WASHINGTON, Sept. 1, 2016 – Japan has resumed purchases of U.S. wheat, lifting restrictions imposed in late July after a farmer found unapproved genetically modified plants growing in a field in Washington state.Japan resumed the tender process for U.S. white wheat this week, purchasing 58,000 metric tons – about 2.13 million bushels – for delivery in October, U.S. Wheat Associates (USW) and the National Association of Wheat Growers (NAWG) said today in a release.
Japan and South Korea both put restrictions on U.S. wheat after the GMO wheat was discovered. South Korea was much quicker to lift its suspension; by Aug. 8, it had removed its hold on stores of U.S. wheat after the grain was tested for the presence of GMOs. USDA’s Animal and Plant Health Inspection Service (APHIS) has not approved any genetically engineered wheat varieties for sale or in commercial production in the U.S.
USW and NAWG said they were pleased that Japan had resumed purchases.
“USW and NAWG believe that this unexpected situation caused only a minor disruption in trade because every stakeholder approached it in a reasonable way,” the two groups said. “APHIS promptly identified the regulated wheat event, validated a detection method developed by Monsanto and made that test available to officials in Korea and Japan. Effective communications between government officials, including USDA’s Foreign Agricultural Service, the grain trade companies and customers kept the process moving in a positive way.”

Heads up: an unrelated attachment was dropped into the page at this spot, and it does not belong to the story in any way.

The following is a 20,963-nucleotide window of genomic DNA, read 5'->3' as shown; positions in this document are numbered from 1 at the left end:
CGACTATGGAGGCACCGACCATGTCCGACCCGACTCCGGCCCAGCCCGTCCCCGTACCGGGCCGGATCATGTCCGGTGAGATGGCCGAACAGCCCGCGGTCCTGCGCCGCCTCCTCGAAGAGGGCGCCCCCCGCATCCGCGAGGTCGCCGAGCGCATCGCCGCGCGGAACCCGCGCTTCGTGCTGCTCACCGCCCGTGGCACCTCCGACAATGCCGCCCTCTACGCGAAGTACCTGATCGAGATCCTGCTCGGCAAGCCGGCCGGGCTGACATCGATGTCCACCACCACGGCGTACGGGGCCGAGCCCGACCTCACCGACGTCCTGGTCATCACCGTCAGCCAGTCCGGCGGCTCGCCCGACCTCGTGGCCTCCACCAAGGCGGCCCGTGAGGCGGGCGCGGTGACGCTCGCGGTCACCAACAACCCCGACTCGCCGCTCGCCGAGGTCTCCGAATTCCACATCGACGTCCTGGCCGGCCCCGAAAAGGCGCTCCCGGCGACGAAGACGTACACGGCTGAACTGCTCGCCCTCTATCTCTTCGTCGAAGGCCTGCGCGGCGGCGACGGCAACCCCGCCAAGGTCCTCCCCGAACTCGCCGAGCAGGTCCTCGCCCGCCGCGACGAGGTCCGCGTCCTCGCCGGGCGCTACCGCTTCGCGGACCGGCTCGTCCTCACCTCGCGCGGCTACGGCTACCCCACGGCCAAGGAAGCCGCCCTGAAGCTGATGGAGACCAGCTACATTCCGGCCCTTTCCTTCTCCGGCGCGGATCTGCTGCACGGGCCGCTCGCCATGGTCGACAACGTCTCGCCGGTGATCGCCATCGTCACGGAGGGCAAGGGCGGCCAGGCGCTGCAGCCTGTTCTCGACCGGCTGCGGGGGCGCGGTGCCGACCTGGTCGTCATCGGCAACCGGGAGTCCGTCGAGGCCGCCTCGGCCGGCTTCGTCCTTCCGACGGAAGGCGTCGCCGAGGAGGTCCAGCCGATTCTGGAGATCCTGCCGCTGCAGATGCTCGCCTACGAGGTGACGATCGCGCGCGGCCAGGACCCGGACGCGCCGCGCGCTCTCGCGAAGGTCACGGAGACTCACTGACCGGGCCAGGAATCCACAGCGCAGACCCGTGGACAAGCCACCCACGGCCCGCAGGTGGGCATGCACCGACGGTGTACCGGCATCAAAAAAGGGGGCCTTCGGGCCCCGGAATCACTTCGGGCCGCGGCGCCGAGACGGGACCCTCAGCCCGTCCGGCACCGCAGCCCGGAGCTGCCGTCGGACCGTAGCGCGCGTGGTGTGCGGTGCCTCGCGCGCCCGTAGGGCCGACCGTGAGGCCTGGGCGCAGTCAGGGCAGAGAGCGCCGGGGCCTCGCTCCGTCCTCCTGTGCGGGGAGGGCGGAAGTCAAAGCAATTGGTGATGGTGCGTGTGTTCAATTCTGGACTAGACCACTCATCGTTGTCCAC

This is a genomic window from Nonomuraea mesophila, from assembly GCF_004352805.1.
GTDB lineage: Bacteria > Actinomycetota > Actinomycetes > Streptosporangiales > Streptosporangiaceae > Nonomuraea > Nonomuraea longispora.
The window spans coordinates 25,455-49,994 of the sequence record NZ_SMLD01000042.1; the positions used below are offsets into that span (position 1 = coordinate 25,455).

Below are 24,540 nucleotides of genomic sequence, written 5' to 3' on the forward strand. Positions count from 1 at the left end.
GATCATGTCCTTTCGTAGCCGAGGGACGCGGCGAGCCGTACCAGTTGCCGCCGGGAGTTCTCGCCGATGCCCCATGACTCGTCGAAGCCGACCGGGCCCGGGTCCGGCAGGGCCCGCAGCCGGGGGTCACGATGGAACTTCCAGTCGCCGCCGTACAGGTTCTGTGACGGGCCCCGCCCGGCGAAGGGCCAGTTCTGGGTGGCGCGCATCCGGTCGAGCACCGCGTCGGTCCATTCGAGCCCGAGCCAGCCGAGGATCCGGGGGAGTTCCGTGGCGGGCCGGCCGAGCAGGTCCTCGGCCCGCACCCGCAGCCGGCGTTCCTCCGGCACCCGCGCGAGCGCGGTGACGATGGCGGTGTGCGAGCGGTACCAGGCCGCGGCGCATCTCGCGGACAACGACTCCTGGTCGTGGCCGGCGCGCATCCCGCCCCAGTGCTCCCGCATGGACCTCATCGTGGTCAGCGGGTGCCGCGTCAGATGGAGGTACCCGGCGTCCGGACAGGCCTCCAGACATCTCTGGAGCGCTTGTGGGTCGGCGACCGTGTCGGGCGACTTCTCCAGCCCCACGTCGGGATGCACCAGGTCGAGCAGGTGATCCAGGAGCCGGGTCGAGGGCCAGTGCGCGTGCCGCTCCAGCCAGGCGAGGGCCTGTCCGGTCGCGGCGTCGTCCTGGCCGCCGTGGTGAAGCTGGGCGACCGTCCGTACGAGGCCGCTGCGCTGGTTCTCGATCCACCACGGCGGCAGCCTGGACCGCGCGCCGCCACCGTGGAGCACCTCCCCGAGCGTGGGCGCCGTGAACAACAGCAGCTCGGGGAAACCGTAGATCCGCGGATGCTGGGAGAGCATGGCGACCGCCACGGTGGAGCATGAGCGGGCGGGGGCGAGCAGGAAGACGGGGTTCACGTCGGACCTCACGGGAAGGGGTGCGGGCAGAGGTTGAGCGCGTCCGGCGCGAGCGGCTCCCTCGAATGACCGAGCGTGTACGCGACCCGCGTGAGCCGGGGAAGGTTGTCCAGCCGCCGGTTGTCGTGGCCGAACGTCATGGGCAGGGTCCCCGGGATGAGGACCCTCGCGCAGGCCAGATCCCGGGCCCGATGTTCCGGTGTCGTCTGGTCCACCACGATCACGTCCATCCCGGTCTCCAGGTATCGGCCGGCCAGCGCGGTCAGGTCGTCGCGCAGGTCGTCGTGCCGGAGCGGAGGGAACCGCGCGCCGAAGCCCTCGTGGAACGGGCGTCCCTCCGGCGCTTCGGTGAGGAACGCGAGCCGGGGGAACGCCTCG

Japan took longer to lift its restriction, which applied only to imports of white wheat, because the country wanted to customize the testing protocols that were sent there by Monsanto and USDA, a USW spokesman said.
Japanese importers rely on the U.S. for a unique blend called Western White – a mixture of soft white and club wheat – that is grown in the Pacific Northwest.
The latest discovery of unapproved wheat was the third in the three years. The first time it happened was in 2013 in Oregon. More unapproved wheat was found in Montana in 2014.
For more news, go to www.Agri-Pulse.com